Montana's Toxic Lake

NASA, Wikimedia Commons
NASA, Wikimedia Commons / NASA, Wikimedia Commons

If you want to learn about someplace, you can always pick up a textbook. But if you want to get to know a place, you're going to have to dig a little deeper. And what you find there might be a little strange. The Strange States series will take you on a virtual tour of America to uncover the unusual people, places, things, and events that make this country such a unique place to call home. 

This week we head to Montana, also known as Big Sky Country, and the home of director David Lynch, Hollywood cowboy Gary Cooper, and the man who made the phrase “March Madness” famous, sportscaster Brent Musburger.

The Super Toxic Berkeley Pit

Nestled among the beautiful mountain vistas of Butte, Montana is a lake one mile long, half a mile wide, and nearly 1800 feet deep. Although many people visit the Berkeley Pit every year, no one swims or goes water skiing, because the lake is a toxic stew of heavy metals and chemicals such as copper, arsenic, cadmium, and sulfuric acid.

The Berkeley Pit was a copper mine from 1955 until 1982, when low metal prices forced the owner, Atlantic Richfield Company (ARCO), to shut the site down. Shortly after, the pumps that kept groundwater and rain from flooding the pit were turned off, allowing the water to rise at the rate of about one foot per month, bringing residual metals with it. The rate has slowed over the years to about six inches per month, but if left unchecked, the Environmental Protection Agency (EPA) estimates that the water from the Pit will reach a critical level—approximately 5410 feet above sea level—that could contaminate groundwater sources for surrounding communities.

To illustrate how disastrous this could be, in 1995, a flock of migratory snow geese landed in the Pit to rest during a storm. A few days later, the bodies of 342 birds were found floating on the surface of the lake. The initial body count was 149, but it was later changed after it was discovered that many of the snow-white birds had turned orange-brown after being exposed to the lake.

ARCO insisted that the lake had nothing to do with the birds’ death, citing a study conducted on their behalf by Colorado State University, which showed the birds they sampled died from a fungus growing on grain that they must have ingested. The State of Montana did their own analysis and found the birds’ throats and stomachs were burned and covered in sores, believed to have been caused by the high levels of toxins in the water.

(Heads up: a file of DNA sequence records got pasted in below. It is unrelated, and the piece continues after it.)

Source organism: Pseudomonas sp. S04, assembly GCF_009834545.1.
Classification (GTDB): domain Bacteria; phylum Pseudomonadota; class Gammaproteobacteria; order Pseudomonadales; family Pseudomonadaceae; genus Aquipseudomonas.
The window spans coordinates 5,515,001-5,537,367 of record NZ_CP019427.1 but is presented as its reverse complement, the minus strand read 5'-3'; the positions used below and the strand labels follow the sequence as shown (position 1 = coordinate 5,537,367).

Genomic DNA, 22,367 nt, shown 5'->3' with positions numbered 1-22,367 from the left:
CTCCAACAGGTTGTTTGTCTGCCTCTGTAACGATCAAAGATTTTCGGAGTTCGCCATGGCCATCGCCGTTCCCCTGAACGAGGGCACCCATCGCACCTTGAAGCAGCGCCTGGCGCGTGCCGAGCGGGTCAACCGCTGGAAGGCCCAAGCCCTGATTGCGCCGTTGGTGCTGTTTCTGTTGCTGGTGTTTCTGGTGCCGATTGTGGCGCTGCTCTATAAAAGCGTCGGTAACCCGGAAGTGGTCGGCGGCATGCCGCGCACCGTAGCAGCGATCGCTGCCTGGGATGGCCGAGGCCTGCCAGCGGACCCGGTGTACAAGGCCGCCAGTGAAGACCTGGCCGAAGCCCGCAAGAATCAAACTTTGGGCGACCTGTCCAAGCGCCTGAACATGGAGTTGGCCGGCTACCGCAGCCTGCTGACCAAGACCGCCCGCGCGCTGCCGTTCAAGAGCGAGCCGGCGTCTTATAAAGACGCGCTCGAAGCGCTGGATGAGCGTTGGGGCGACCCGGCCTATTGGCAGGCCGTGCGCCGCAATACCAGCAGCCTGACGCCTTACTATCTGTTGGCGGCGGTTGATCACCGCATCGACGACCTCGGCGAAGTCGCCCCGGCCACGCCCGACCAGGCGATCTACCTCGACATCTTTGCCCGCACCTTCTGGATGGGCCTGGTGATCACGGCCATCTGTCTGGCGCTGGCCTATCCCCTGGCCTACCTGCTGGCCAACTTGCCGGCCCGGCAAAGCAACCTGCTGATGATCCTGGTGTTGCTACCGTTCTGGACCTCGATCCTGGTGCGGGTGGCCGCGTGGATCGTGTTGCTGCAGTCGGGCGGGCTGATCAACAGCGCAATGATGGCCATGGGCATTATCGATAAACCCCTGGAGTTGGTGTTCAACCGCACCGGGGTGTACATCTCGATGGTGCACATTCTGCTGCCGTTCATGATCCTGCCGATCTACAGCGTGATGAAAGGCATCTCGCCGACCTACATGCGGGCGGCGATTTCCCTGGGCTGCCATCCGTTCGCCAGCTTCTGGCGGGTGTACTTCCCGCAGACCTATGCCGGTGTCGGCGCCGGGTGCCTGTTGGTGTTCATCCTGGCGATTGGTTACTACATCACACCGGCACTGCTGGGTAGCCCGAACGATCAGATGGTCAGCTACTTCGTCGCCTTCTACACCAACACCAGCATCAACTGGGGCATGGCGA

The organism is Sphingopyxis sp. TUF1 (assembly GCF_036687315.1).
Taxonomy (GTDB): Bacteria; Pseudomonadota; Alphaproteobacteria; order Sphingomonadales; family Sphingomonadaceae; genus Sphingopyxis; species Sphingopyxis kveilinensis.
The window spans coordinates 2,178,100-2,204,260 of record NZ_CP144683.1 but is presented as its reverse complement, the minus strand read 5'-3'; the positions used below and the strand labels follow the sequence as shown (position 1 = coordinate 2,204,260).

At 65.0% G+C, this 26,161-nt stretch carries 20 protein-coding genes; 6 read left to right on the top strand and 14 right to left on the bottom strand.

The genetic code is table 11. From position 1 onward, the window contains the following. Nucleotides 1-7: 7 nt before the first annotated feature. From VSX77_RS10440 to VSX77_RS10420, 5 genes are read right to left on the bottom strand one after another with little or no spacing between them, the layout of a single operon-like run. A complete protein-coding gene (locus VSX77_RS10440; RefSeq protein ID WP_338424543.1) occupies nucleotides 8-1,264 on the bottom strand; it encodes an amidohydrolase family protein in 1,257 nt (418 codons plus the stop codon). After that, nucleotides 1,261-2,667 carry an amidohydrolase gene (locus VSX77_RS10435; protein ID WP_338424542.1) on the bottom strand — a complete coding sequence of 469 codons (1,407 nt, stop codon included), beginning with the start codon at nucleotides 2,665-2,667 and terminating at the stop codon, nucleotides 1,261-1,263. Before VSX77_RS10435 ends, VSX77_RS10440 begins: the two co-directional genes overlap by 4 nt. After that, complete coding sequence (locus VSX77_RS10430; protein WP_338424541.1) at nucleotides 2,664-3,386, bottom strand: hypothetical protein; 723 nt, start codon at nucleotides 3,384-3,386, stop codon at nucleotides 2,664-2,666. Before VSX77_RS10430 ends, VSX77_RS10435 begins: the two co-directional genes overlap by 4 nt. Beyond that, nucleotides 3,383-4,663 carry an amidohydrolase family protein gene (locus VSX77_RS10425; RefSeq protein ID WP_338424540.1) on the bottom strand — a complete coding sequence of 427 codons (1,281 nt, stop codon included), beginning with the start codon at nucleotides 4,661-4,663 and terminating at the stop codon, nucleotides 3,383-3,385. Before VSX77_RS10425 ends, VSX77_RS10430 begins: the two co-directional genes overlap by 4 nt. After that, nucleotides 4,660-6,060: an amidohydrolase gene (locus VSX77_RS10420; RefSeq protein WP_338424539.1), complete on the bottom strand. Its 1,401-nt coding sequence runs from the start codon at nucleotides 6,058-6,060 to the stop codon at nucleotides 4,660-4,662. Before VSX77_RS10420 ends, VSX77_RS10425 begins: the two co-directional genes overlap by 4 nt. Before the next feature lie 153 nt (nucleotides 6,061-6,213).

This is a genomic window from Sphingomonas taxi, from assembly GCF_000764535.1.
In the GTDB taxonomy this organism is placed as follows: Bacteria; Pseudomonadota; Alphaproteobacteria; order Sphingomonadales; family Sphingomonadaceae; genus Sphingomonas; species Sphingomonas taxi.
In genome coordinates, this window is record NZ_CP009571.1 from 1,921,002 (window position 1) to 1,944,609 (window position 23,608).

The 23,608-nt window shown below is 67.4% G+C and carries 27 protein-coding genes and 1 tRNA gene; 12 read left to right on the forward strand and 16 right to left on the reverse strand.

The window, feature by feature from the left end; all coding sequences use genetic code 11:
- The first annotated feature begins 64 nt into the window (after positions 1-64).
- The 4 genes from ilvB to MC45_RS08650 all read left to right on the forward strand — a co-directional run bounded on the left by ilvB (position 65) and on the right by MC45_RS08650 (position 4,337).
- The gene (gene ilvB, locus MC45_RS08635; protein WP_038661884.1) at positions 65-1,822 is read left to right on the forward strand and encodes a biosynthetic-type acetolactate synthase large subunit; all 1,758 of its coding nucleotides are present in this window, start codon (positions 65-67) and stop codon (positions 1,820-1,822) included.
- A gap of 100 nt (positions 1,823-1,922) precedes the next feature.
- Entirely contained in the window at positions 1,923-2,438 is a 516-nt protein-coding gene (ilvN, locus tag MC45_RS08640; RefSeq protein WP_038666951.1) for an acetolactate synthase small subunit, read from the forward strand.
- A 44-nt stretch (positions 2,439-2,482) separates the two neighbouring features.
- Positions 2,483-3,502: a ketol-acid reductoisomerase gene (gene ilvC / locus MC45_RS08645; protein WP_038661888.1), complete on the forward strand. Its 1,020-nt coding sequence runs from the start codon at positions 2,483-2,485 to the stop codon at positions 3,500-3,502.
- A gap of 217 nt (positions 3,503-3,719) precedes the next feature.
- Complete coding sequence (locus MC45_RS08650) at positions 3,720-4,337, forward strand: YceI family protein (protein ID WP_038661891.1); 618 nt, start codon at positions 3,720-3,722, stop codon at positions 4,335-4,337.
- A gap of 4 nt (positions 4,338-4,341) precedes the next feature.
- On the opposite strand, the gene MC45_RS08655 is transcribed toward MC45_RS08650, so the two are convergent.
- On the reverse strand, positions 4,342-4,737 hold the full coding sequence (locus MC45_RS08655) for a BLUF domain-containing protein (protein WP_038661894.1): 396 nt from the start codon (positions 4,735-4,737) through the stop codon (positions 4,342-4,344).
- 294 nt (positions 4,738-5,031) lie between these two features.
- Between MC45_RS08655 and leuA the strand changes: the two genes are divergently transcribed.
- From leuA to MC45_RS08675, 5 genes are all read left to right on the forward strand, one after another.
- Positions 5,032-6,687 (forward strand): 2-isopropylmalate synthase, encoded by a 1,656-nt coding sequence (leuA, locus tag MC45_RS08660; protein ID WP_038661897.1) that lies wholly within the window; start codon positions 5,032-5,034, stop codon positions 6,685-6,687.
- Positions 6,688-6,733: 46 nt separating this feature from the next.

Today, employees at the Pit do hourly spot checks during migration periods to look for birds that are staying in the water for more than 4 to 6 hours. If the birds overstay their welcome, they are run off by noises ranging from firecrackers to speakers that emit sounds similar to those made by predators.

Although the Berkeley Pit is not a very hospitable place for plants, fish, birds, or even insects, the lake is not completely void of life. Researchers have discovered various forms of extremophile algae that are able to survive in the toxic sludge. There is hope that these organisms, as well as a water treatment plant built on the site in 2003, will help reduce the dangerously high levels of pollutants in the water before it reaches a critical level. As of March 2014, the lake sits at 5315 feet above sea level, and current EPA projections estimate it will reach its 5410 foot breaking point in 2023. In the meantime, you can visit the Berkeley Pit for a mere $2 and buy a souvenir of the country’s most toxic lake at the nearby gift shop.    

Have the scoop on an unusual person, place or event in your state? Tell me about it on Twitter (@spacemonkeyx) and maybe I’ll include it in a future edition of Strange States!    

Peruse the whole Strange States series here.